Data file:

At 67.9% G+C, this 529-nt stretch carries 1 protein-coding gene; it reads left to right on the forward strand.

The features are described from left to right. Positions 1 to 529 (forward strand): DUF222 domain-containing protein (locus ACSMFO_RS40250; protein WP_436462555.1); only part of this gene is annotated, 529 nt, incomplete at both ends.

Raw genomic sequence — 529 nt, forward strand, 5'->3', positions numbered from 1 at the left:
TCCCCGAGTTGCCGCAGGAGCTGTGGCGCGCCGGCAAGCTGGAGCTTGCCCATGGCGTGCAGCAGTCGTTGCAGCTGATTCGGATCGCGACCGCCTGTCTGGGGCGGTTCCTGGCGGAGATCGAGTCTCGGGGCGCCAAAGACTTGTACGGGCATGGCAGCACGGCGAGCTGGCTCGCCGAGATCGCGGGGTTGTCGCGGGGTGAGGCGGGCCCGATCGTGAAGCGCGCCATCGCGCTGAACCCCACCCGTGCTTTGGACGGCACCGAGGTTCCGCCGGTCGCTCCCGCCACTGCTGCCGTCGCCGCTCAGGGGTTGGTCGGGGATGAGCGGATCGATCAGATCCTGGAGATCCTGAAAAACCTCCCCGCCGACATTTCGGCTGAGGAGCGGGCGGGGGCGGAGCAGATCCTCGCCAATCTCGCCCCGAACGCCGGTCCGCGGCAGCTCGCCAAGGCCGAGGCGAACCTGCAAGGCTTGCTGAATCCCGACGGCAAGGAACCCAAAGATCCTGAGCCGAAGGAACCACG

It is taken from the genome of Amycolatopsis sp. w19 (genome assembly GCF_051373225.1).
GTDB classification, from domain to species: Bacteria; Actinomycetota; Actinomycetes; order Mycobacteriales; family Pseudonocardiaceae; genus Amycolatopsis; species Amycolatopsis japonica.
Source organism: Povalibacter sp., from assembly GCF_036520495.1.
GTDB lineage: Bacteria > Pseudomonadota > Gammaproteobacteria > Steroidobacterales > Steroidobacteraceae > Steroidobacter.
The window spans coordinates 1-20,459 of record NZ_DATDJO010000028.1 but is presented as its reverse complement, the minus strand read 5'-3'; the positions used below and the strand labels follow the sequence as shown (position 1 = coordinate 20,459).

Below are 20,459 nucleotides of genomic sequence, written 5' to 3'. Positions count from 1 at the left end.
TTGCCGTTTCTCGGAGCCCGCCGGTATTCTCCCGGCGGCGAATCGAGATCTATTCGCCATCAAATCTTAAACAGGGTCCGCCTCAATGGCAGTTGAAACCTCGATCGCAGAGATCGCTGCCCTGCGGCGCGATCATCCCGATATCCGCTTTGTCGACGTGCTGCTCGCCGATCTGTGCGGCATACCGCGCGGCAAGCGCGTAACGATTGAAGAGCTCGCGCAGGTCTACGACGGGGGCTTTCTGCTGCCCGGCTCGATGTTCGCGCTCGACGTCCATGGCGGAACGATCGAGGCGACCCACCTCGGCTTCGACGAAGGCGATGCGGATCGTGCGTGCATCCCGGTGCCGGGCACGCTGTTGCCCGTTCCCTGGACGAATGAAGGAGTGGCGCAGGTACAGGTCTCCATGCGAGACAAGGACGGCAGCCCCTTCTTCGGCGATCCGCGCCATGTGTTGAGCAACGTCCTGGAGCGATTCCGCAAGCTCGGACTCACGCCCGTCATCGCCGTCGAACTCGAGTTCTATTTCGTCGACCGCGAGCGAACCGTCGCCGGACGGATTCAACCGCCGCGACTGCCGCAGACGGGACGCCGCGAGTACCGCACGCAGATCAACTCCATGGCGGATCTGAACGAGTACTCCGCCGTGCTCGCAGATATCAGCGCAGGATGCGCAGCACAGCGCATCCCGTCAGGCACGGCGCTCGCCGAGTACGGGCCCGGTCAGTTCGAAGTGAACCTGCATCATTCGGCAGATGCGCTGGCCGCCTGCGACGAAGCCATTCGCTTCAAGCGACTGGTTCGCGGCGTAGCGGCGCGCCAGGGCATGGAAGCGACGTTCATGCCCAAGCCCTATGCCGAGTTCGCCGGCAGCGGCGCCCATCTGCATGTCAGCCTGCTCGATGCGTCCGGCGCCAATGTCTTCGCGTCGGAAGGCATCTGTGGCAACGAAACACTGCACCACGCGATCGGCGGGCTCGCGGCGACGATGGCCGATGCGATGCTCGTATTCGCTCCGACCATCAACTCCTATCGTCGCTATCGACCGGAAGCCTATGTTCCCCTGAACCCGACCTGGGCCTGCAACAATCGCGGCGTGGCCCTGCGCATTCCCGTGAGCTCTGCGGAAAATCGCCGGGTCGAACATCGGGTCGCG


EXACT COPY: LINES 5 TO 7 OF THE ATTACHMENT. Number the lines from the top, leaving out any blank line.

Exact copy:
It is taken from the genome of Amycolatopsis sp. w19 (genome assembly GCF_051373225.1).
GTDB classification, from domain to species: Bacteria; Actinomycetota; Actinomycetes; order Mycobacteriales; family Pseudonocardiaceae; genus Amycolatopsis; species Amycolatopsis japonica.
Source organism: Povalibacter sp., from assembly GCF_036520495.1.